Secondly, there is the issue of the payload.  What can you make it do?  Remember, we are talking components, here.  This means that, in order to make it do anything, you are generally going to have to rely on whatever else is in the device or system in which your chip has been embedded.  You cannot assume that you will have access to communications, memory, disk space, or pretty much anything else, unless you are on the CPU.  Even if you are on the CPU, you are going to be limited.  Do you know what you are?  Are you a computer? Smartphone?  iPod?  (If the last, you are out of luck, unless you want to try and drive the user slowly insane by refusing to play anything except Barry Manilow.)  If you are a computer, do you know what operating system you are running?  Do you know the format of any disk connected to you?  The more you have to know how to deal with, the more programming has to be built into you, and remember that real estate limitation.  Even if all you are going to do is shut down, you have to have access to communications, and you have to a) be able to watch all the traffic, and b) watch all the traffic, without degrading performance while doing so.  (OK, true, it could just be a timer.  That doesn’t allow the attacker a lot of control.)

Next, you have to get people to use your chips.  That means that your chips have to be as cheap as, or cheaper than, the competition.  And remember, you have to use up chip real estate in order to have your payload on the chip.  That means that, for every 1% of chip space you use up for your programming, you lose 1% of manufacturing capacity.  So you have to have deep pockets to fund this.  Your chip also has to be at least as capable as the competition.  It also has to be as reliable as the competition.  You have to test that the payload you’ve put in place does not adversely affect performance, until you tell it to.  And you have to test it in a variety of situations and applications.  All the while making sure nobody finds out your little secret.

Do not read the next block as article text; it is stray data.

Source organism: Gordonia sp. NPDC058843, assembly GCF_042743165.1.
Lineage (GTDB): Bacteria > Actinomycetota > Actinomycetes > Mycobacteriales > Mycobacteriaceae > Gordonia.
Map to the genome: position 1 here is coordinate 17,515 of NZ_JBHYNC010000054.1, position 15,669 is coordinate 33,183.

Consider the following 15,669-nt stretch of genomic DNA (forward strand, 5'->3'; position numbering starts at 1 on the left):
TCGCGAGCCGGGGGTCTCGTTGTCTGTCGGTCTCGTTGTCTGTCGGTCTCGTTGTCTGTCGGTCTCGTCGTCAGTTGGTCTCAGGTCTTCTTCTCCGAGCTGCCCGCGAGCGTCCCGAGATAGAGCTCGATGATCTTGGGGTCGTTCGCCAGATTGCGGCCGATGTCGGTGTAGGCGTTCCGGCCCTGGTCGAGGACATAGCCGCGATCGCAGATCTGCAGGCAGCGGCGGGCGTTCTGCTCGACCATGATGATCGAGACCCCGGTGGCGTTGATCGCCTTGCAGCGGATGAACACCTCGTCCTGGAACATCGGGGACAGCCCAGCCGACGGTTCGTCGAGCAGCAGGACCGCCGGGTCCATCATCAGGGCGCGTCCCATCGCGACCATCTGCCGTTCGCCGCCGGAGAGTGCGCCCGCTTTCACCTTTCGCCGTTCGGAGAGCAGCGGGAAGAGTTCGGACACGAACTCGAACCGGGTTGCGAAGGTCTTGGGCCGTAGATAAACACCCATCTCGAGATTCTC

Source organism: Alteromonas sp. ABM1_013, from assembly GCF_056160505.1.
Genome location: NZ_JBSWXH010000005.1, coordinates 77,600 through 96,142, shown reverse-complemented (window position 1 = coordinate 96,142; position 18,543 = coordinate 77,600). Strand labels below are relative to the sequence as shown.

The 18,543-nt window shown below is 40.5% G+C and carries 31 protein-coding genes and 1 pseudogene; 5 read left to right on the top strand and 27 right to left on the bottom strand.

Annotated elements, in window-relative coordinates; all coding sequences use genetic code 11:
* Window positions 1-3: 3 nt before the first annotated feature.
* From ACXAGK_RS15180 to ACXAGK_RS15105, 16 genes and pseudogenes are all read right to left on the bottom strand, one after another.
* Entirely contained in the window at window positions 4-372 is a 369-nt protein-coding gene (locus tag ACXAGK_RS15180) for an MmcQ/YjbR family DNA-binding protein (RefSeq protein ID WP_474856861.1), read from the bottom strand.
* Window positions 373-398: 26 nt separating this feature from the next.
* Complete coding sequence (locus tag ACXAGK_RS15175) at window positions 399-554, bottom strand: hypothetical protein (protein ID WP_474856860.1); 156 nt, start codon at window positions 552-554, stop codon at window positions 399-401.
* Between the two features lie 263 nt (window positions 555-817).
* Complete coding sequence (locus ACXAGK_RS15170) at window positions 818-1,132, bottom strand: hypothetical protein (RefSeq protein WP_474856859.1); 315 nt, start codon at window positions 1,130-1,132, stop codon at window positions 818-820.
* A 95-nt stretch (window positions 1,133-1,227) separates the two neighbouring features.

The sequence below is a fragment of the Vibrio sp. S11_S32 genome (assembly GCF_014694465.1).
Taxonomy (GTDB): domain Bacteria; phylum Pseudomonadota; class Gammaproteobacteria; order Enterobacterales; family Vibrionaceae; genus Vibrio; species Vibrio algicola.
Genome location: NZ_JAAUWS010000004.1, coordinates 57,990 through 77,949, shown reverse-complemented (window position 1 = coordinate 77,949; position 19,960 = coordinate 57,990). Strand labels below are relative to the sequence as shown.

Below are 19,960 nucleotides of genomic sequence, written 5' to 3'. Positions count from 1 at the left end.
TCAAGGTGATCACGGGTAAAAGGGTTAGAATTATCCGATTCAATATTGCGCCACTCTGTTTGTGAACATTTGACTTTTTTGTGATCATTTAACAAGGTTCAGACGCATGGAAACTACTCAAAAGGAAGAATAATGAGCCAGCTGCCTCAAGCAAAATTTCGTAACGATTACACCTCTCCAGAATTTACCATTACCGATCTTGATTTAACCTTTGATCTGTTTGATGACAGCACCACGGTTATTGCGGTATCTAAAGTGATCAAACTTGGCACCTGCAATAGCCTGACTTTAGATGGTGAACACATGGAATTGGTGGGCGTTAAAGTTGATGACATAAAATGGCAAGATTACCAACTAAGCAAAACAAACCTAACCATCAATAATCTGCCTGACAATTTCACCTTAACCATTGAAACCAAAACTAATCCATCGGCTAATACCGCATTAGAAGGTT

Next, you have to trigger your attack.  The trigger can’t be something that could just happen randomly.  And remember, traffic on the Internet, particularly with people streaming videos out there, can be pretty random.  Also remember that there are hundreds of thousands of kids out there with nothing better to do than try to use their computers, smartphones, music players, radio controlled cars, and blenders in exactly the way they aren’t supposed to.  And several thousand who, as soon as something odd happens, start trying to figure out why.

Bad hardware definitely is a threat.  But the largest part of that threat is simply the fact that cheap manufacturers are taking shortcuts and building unreliable components.  If I was an attacker, I would definitely be able to find easier ways to mess up the infrastructure than by trying to create attack chips.

[1] Get it some night when you can borrow it, for free, from your local library DVD collection.  On an evening when you don’t want to think too much.  Or at all.  WARNING: contains jokes that six year olds, and most guys, find funny.

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Forensics & The Fabled Chain Of Custody

I’m not very big into forensics any more, but occasionally I’ll get asked to take on a case or two, and whenever I do, the one thing that people always manage to seem to get wrong is the chain of custody.

Now for those of you who have no idea what I’m talking about here, here is the blurb from Wikipedia on Chain Of Custody.

Chain of custody (CoC) refers to the chronological documentation or paper trail, showing the seizure, custody, control, transfer, analysis, and disposition of evidence, physical or electronic. Because evidence can be used in court to convict persons of crimes, it must be handled in a scrupulously careful manner to avoid later allegations of tampering or misconduct which can compromise the case of the prosecution toward acquittal or to overturning a guilty verdict upon appeal. The idea behind recording the chain of custody is to establish that the alleged evidence is in fact related to the alleged crime, rather than having, for example, been planted fraudulently to make someone appear guilty.”